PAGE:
When you set a frame's source (Src) property, you're simply specifying the path to the Web page file that loads into that particular frame. You can change the path梐nd the Web page that appears in that frame梑y clicking the folder icon and selecting a file from your site folder.
You can, if you like, link to a page that's on somebody else's site; just type the absolute URL here, beginning with http://. You won't, however, be able to see the other person's page within Dreamweaver. Instead, inside the frame you'll see only the words "Remote File," plus the URL. You have to preview the frameset in a browser connected to the Internet to see the remote file actually appear within the page. (If you do display someone else's Web page inside a frameset on your site, it's proper etiquette to ask for permission first. In fact, sites have been sued by companies whose pages have been "framed" in this way.)
Be careful using the Src property. One common mistake is to add the frameset page itself to one of the frames. In other words, it's possible to click the folder icon next to the Src field, and then select the current frameset page, thus creating a reference to itself.
When you preview the frameset, the browser loads the page梑ut when it attempts to load pages into each frame, it's trapped: It loads the frameset, which in turn has a frame, which loads the frameset again, which has a frame that loads the frameset again, and so on, and so on. This hall of mirrors continues until the browser crashes and your site's visitors curse your name!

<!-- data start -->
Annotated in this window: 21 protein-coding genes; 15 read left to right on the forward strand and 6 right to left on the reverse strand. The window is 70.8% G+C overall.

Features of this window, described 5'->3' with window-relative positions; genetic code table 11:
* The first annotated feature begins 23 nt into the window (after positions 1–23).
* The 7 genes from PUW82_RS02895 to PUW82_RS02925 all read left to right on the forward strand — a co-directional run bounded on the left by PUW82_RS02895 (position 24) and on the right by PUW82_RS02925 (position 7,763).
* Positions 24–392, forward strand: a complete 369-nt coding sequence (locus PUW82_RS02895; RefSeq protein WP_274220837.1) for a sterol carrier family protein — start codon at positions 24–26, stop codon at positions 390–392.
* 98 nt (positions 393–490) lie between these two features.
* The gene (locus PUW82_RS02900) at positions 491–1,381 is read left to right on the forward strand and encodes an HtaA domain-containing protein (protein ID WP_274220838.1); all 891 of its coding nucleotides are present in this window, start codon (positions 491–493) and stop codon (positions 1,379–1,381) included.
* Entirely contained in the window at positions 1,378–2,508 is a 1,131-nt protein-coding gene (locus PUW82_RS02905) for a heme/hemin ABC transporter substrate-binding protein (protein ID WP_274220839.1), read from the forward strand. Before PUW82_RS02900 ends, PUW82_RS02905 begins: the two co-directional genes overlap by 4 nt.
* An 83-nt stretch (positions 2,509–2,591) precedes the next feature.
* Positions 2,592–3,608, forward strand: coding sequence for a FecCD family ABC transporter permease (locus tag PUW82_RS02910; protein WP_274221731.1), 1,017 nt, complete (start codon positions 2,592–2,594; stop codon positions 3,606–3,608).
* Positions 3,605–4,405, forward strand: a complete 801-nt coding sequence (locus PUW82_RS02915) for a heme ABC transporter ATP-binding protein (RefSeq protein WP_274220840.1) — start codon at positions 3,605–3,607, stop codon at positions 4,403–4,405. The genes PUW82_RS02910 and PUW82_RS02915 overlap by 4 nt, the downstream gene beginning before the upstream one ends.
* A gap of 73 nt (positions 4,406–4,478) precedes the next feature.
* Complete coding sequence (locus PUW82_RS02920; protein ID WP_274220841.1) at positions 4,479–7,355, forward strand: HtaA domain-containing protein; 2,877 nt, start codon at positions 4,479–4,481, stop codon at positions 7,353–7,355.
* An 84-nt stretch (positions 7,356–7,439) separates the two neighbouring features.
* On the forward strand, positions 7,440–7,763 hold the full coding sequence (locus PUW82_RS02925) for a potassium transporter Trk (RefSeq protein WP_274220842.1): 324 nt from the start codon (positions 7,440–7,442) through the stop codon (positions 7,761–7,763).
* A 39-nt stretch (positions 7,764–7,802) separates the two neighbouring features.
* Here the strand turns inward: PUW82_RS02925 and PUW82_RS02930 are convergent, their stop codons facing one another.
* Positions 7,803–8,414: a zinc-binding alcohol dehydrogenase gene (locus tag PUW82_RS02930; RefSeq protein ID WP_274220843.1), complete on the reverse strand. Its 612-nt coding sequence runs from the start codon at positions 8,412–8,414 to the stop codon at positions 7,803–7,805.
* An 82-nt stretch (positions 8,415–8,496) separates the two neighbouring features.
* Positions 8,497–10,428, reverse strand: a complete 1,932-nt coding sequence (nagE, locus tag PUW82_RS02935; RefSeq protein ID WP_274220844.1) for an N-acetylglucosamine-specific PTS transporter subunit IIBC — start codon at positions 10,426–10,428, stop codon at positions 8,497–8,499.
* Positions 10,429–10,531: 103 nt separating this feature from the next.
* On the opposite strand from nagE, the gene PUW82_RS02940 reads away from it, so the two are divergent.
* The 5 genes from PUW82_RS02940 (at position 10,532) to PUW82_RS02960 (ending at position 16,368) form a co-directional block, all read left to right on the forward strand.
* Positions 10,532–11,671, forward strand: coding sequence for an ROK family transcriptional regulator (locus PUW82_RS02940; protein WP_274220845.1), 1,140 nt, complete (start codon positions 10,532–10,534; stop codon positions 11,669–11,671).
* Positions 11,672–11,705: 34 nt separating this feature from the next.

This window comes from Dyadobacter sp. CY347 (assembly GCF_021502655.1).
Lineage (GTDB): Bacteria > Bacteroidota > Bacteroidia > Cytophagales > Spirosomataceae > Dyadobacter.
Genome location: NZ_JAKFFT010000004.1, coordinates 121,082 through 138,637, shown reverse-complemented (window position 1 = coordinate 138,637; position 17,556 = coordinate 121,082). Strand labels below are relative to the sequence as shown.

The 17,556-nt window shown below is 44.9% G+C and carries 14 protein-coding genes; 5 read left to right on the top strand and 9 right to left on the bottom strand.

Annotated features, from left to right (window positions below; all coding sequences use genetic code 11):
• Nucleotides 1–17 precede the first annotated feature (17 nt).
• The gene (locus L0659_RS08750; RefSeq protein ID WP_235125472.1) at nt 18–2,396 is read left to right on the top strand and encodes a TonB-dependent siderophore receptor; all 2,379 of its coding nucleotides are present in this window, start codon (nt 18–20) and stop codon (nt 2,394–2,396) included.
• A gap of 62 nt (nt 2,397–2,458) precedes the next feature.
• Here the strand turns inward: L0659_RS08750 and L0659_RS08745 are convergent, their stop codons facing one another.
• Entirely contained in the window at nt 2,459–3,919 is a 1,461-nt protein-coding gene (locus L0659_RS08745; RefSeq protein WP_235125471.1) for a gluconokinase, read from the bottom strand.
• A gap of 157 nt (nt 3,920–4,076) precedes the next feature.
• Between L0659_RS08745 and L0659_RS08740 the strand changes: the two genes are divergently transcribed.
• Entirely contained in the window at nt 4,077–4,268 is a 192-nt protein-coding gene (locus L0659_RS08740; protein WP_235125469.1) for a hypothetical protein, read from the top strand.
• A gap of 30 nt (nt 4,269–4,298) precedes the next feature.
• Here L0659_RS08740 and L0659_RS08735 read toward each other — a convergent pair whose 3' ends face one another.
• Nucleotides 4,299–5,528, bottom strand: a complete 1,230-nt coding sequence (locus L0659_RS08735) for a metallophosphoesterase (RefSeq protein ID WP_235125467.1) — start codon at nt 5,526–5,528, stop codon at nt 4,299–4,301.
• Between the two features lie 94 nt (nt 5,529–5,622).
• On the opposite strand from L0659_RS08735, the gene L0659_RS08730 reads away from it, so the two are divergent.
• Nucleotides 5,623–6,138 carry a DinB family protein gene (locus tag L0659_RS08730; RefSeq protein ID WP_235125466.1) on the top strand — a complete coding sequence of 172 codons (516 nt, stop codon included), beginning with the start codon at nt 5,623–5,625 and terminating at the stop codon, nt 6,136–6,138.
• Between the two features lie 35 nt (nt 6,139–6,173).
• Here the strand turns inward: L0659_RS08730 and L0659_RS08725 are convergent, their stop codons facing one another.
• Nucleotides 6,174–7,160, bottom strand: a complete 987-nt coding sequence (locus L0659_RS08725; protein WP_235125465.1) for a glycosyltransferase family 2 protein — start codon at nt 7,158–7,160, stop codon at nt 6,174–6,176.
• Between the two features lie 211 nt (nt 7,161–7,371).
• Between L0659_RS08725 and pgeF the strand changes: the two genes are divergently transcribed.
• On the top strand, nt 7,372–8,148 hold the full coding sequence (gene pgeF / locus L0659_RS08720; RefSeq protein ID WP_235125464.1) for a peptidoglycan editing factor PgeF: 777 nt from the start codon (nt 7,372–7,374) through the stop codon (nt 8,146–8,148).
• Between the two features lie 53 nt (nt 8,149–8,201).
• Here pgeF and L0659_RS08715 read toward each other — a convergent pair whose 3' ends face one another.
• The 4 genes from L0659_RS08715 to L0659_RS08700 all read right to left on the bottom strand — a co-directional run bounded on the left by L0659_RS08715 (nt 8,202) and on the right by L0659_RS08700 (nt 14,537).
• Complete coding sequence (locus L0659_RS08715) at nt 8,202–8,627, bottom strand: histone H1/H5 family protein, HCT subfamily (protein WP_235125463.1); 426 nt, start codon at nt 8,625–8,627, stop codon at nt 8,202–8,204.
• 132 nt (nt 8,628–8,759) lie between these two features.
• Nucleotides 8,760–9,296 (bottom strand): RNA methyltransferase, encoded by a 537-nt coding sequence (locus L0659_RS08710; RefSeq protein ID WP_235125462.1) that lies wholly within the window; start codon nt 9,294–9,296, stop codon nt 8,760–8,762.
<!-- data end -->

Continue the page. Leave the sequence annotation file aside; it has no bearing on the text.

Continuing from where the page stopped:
To create scroll bars for a frame梠r hide them梪se the Scroll property. You'll see four options in the Scroll menu in the Property inspector:
In general, use the Auto option if you know your frame might require some scrolling, or No if not. For example, a frame containing a Web page with a lot of text will probably need a scroll bar, whereas a frame that simply contains the site's logo won't.
188.8.131.52 No Resize
Usually, your Web site visitors can resize the frames you've created just by dragging their borders right in the Web browser. But if you don't want people monkeying around with your designs, turn on the frame's No Resize checkbox in the Property inspector.
184.108.40.206 Margin Width and Margin Height
You can adjust the top and left margins of a frame by setting its Margin Width and Margin Height properties. These settings control the position of the upper-left corner of a page in a frame, and they work exactly like page margins in a standard Web page do, as described in Section 1.3.3. (In fact, you can set both page and frame margins. Your margins will be the sum of the two. For example, a 10-pixel top page margin and a 10-pixel frame margin height will create a 20-pixel margin at the top of the frame.)
Margin width is the amount of space between the left edge of the frame's border and the left edge of the Web page; margin height is the space from the frame's top border and the top of the Web page. These margin settings apply to every page that loads into the affected frame.
220.127.116.11 Border and Border Color
Using these controls, you can assign a border and border color to each individual frame梘iving one important frame a sky-blue border, say, but leaving all other frames borderless.
Unfortunately, Internet Explorer, Netscape Navigator, and Opera all handle this property differently, so you can't assume that it will work for all of your visitors. Furthermore, this option has no effect if you've turned off borders in the frameset (Section 9.5).